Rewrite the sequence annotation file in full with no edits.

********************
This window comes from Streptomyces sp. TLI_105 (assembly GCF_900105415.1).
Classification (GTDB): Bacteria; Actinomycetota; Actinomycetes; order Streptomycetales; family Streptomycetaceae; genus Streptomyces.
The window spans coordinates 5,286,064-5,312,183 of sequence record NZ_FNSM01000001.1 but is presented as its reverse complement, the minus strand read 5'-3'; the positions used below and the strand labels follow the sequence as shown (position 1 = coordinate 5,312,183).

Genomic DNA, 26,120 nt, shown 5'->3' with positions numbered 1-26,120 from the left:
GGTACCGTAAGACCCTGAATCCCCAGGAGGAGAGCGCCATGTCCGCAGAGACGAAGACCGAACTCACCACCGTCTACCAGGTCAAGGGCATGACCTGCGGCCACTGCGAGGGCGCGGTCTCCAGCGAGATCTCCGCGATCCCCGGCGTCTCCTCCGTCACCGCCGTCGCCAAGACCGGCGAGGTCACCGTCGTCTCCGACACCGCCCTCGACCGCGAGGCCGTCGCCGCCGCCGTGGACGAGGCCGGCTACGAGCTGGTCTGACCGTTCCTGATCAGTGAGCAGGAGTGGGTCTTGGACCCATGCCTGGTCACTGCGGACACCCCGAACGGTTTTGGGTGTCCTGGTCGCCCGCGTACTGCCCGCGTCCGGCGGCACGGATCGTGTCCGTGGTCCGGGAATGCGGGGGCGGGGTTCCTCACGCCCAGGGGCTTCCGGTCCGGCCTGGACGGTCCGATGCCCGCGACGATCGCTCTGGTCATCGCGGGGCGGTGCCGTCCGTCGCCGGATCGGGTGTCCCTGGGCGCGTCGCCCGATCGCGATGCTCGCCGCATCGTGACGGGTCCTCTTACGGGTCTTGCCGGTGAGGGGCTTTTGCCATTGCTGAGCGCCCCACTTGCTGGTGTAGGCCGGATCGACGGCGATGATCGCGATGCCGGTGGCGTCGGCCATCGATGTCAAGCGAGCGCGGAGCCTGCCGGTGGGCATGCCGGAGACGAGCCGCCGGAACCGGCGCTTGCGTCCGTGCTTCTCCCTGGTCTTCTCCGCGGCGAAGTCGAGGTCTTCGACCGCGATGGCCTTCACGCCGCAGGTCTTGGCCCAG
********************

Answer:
This window comes from Streptomyces sp. TLI_105 (assembly GCF_900105415.1).
Classification (GTDB): Bacteria; Actinomycetota; Actinomycetes; order Streptomycetales; family Streptomycetaceae; genus Streptomyces.
The window spans coordinates 5,286,064-5,312,183 of sequence record NZ_FNSM01000001.1 but is presented as its reverse complement, the minus strand read 5'-3'; the positions used below and the strand labels follow the sequence as shown (position 1 = coordinate 5,312,183).

Genomic DNA, 26,120 nt, shown 5'->3' with positions numbered 1-26,120 from the left:
GGTACCGTAAGACCCTGAATCCCCAGGAGGAGAGCGCCATGTCCGCAGAGACGAAGACCGAACTCACCACCGTCTACCAGGTCAAGGGCATGACCTGCGGCCACTGCGAGGGCGCGGTCTCCAGCGAGATCTCCGCGATCCCCGGCGTCTCCTCCGTCACCGCCGTCGCCAAGACCGGCGAGGTCACCGTCGTCTCCGACACCGCCCTCGACCGCGAGGCCGTCGCCGCCGCCGTGGACGAGGCCGGCTACGAGCTGGTCTGACCGTTCCTGATCAGTGAGCAGGAGTGGGTCTTGGACCCATGCCTGGTCACTGCGGACACCCCGAACGGTTTTGGGTGTCCTGGTCGCCCGCGTACTGCCCGCGTCCGGCGGCACGGATCGTGTCCGTGGTCCGGGAATGCGGGGGCGGGGTTCCTCACGCCCAGGGGCTTCCGGTCCGGCCTGGACGGTCCGATGCCCGCGACGATCGCTCTGGTCATCGCGGGGCGGTGCCGTCCGTCGCCGGATCGGGTGTCCCTGGGCGCGTCGCCCGATCGCGATGCTCGCCGCATCGTGACGGGTCCTCTTACGGGTCTTGCCGGTGAGGGGCTTTTGCCATTGCTGAGCGCCCCACTTGCTGGTGTAGGCCGGATCGACGGCGATGATCGCGATGCCGGTGGCGTCGGCCATCGATGTCAAGCGAGCGCGGAGCCTGCCGGTGGGCATGCCGGAGACGAGCCGCCGGAACCGGCGCTTGCGTCCGTGCTTCTCCCTGGTCTTCTCCGCGGCGAAGTCGAGGTCTTCGACCGCGATGGCCTTCACGCCGCAGGTCTTGGCCCAG